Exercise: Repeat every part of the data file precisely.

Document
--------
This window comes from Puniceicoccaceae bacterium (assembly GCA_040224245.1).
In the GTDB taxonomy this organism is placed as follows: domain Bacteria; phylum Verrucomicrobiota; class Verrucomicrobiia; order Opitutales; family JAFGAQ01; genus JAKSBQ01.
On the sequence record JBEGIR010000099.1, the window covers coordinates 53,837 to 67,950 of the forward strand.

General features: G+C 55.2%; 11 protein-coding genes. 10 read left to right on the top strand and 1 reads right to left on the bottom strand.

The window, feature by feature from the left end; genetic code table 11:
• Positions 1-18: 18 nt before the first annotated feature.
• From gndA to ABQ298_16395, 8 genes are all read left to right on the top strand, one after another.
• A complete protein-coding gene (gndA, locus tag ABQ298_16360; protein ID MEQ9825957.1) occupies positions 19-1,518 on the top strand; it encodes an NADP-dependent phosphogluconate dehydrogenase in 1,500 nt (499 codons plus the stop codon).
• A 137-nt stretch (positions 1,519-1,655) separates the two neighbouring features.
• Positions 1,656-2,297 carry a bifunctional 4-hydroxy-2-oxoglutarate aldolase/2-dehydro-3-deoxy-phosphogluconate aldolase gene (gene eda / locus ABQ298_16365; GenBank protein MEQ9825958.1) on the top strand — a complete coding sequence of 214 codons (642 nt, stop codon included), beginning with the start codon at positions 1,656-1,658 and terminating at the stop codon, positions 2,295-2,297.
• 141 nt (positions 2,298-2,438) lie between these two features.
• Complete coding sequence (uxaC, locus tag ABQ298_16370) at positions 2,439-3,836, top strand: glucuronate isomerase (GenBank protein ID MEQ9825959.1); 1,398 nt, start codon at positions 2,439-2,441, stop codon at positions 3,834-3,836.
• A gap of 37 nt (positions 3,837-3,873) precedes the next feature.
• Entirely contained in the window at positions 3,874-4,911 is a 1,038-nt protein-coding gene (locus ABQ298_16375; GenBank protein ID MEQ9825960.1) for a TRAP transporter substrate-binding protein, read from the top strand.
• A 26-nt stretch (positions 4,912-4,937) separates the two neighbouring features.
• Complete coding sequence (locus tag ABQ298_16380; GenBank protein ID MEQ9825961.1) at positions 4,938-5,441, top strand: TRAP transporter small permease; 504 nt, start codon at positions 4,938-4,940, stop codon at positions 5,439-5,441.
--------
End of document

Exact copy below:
This window comes from Puniceicoccaceae bacterium (assembly GCA_040224245.1).
In the GTDB taxonomy this organism is placed as follows: domain Bacteria; phylum Verrucomicrobiota; class Verrucomicrobiia; order Opitutales; family JAFGAQ01; genus JAKSBQ01.
On the sequence record JBEGIR010000099.1, the window covers coordinates 53,837 to 67,950 of the forward strand.

General features: G+C 55.2%; 11 protein-coding genes. 10 read left to right on the top strand and 1 reads right to left on the bottom strand.

The window, feature by feature from the left end; genetic code table 11:
• Positions 1-18: 18 nt before the first annotated feature.
• From gndA to ABQ298_16395, 8 genes are all read left to right on the top strand, one after another.
• A complete protein-coding gene (gndA, locus tag ABQ298_16360; protein ID MEQ9825957.1) occupies positions 19-1,518 on the top strand; it encodes an NADP-dependent phosphogluconate dehydrogenase in 1,500 nt (499 codons plus the stop codon).
• A 137-nt stretch (positions 1,519-1,655) separates the two neighbouring features.
• Positions 1,656-2,297 carry a bifunctional 4-hydroxy-2-oxoglutarate aldolase/2-dehydro-3-deoxy-phosphogluconate aldolase gene (gene eda / locus ABQ298_16365; GenBank protein MEQ9825958.1) on the top strand — a complete coding sequence of 214 codons (642 nt, stop codon included), beginning with the start codon at positions 1,656-1,658 and terminating at the stop codon, positions 2,295-2,297.
• 141 nt (positions 2,298-2,438) lie between these two features.
• Complete coding sequence (uxaC, locus tag ABQ298_16370) at positions 2,439-3,836, top strand: glucuronate isomerase (GenBank protein ID MEQ9825959.1); 1,398 nt, start codon at positions 2,439-2,441, stop codon at positions 3,834-3,836.
• A gap of 37 nt (positions 3,837-3,873) precedes the next feature.
• Entirely contained in the window at positions 3,874-4,911 is a 1,038-nt protein-coding gene (locus ABQ298_16375; GenBank protein ID MEQ9825960.1) for a TRAP transporter substrate-binding protein, read from the top strand.
• A 26-nt stretch (positions 4,912-4,937) separates the two neighbouring features.
• Complete coding sequence (locus tag ABQ298_16380; GenBank protein ID MEQ9825961.1) at positions 4,938-5,441, top strand: TRAP transporter small permease; 504 nt, start codon at positions 4,938-4,940, stop codon at positions 5,439-5,441.